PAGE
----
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By Dave Rogers
For the Record 

Smalley passes life lessons to Bobcats

 

Last updated 8/31/2021 at 8:43pm

Josh Smalley’s 10th season as Orangefield’s head football coach and athletic director opened with a bang last week.

His veteran Bobcats, coming off back-to-back postseason berths, walloped Anahuac 46-13, with a veteran line leading the way for three backs to surpass 100 yards each in rushing.

“We’ve got a lot of room to improve,” Smalley said, eyeing this week’s schedule. “Woodville will be a difficult challenge.”

Preparing his team for difficult challenges has been Smalley’s challenge since he earned his first college degree at Lamar in 1999 and began his coaching career.

As the Bobcat head coach, he has led the team into the playoffs in seven of the previous nine seasons – no small feat as Orangefield typically has had the smallest enrollment among its district opponents.

“I always wanted to be a football coach,” Smalley said. “I knew from my freshman year in high school, when I had coach Richard Briggs  in world geography, that’s what I wanted to be.”

Briggs, former basketball head coach and assistant football coach, left the classroom to be high school principal and district athletic director before retiring.

“He’s the reason I’m doing what I’m doing – his passion for sports, but more than that, his passion for kids’ lives, pushed me in this direction,” Smalley said.

Smalley was an all-district quarterback and all-district basketball player for Bridge City, but among his most cherished memories is suiting up as a sophomore utility man for BC’s baseball team as a sophomore, when the Cards were state runnersup.

“I wasn’t too good in baseball,” he said, “but I got to suit up and practice in the Astrodome and play at the University of Texas. Just being part of it was a big deal.

“I try to tell my kids about it. Most kids now, if they don’t get the experience of playing immediately, they want to quit.”

Smalley has been an assistant coach at his high school alma mater three times, including his first two years out of college and later stints working for head coaches Claude Tarver and Cris Stump. He worked at Little Cypress-Mauriceville, then Vidor, and was offensive coordinator at Orangefield under Blake Morrison at Orangefield.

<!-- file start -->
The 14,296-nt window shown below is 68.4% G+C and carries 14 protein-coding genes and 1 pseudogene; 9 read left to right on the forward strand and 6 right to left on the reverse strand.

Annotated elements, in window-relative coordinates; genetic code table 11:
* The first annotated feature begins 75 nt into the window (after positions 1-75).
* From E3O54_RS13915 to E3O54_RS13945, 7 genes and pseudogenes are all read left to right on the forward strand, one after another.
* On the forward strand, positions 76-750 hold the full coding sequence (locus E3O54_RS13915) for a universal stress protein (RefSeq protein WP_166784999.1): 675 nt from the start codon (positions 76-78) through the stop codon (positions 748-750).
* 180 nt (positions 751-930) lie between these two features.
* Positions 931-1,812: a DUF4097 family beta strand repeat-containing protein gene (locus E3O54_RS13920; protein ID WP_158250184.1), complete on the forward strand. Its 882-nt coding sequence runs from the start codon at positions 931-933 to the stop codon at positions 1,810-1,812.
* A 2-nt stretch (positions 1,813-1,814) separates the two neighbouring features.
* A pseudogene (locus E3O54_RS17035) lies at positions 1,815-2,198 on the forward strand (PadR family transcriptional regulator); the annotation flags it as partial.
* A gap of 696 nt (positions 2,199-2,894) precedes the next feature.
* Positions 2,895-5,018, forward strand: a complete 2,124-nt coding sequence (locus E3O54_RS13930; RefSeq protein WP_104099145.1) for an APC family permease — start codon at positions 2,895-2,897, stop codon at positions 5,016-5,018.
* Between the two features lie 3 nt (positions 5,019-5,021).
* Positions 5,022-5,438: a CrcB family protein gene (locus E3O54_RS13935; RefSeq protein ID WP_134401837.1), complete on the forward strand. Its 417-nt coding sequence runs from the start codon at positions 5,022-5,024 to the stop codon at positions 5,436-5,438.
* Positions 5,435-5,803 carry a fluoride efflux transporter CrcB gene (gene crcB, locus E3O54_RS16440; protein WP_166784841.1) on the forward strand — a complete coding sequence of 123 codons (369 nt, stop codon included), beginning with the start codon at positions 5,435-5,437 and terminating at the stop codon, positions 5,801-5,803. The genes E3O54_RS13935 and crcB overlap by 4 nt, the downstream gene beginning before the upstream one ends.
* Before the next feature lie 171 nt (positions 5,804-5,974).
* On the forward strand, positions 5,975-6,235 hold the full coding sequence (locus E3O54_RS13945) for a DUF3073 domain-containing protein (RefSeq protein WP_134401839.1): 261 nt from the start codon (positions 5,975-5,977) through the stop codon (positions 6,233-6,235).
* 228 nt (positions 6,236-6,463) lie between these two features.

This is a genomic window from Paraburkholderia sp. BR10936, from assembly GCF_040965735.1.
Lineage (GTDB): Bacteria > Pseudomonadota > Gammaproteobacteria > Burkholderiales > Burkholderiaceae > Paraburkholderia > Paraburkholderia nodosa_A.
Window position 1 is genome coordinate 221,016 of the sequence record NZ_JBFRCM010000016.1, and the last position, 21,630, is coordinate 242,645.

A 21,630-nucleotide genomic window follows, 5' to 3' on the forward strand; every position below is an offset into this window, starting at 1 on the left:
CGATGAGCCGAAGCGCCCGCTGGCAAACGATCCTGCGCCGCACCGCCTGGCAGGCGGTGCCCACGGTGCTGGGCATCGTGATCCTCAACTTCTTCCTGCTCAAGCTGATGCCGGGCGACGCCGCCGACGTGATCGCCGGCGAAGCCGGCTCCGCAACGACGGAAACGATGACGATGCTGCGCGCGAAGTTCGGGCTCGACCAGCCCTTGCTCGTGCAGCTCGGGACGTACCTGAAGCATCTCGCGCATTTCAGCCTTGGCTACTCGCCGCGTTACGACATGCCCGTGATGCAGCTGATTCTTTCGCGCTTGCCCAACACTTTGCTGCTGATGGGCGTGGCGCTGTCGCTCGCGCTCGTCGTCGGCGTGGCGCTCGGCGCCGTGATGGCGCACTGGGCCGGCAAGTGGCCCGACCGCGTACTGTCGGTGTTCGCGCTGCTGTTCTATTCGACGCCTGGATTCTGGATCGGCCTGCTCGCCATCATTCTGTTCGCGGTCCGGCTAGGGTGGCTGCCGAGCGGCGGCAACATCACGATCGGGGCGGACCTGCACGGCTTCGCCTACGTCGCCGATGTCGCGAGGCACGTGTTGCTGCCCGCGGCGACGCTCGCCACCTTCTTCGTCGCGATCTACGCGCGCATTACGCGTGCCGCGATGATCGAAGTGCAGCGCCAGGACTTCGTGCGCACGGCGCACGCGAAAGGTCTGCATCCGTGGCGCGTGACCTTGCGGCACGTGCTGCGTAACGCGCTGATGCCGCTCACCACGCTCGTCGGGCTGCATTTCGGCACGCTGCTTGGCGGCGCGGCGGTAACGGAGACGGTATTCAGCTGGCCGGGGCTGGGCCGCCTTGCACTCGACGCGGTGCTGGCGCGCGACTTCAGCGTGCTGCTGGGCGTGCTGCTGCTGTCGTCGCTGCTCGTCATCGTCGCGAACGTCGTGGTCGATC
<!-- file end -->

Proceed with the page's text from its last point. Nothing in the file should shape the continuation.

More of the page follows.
He was hired as Orangefield’s head coach before the 2012 season. He picked up a master’s degree from Stephen F. Austin State University in 2016.

“I’ve only coached inside Orange County, and I’ve never really considered leaving. I like it. I like the blue-collar work ethic of the people. It’s home,” Smalley said.

That’s through the good times and bad.

This being hurricane season, Smalley quickly remembers Hurricane Ike washing over and through most Bridge City homes in 2008, including separate ones owned by him and his future wife, Orangefield Curriculum Director Kim Smalley.

“Ike was unbelievable,” he said, “but it makes you tougher, all those life lessons. You can stay down with self-pity or get up and go to work.

“That’s one thing I love about athletics. It teaches you so many life lessons – how to work as a team, how to overcome adversity, all those things that it takes to be a successful person.”

Smalley’s Orangefield coaching staff includes two members in their 10th year working for him, Todd Trawhon and Dennis Vansa. Tim Erickson has been on the staff five years.

Chris Pachuca is in his third years as offensive coordinator while David Kendrick came over from Port Neches-Groves to fill a vacant defensive coordinator spot. Troy Sumrall, a former Nederland standout, has returned to coaching after time away and joined Smalley’s staff.

“We’ve got a good mix of guys, some who have been with me for 10 years, plus some new blood,” the coach said.

The same goes for his football team, which boasts 18 seniors.

Hunter Norwood, Coby Coulter, Cutler Hubbard and Dylan Whitman return on the offensive line and led the Bobcats to 515 yards of offense, wth just 36 coming via the pass.

New quarterback Brayden Parker passed only three times, completing two, and ran once, gaining 19 yards.

Junior Cameron Dischler scored four touchdowns running the ball, picking up 146 yards on 11 carries.

Meanwhile, junior Gavin Perri-Kocci picked up 140 yards and one score on nine carries and senior Hunter Ashworth gained 108 on 17 totes and scored twice.

Brayden Babineaux had a team-high eight tackles and Macoy Marze added seven and cornerback Tyler Sherin was named defensive MVP for holding Anahuac’s 6-foot-3 receiver to a couple of catches.

The Bobcats, competing in Class 4A for the first time in three years, finished a hurricane and COVID-19 beset 2020 season at 3-3 in district, good enough for fourth and a playoff berth.

“People realize it gets a bit tougher when you move up,” Smalley said. “But East Chambers is no slouch in 3A.

“Last year, we won district in softball and baseball and, even moving up, our sports program had a heck of a year.

“We’re out to top that, if we can.”

 

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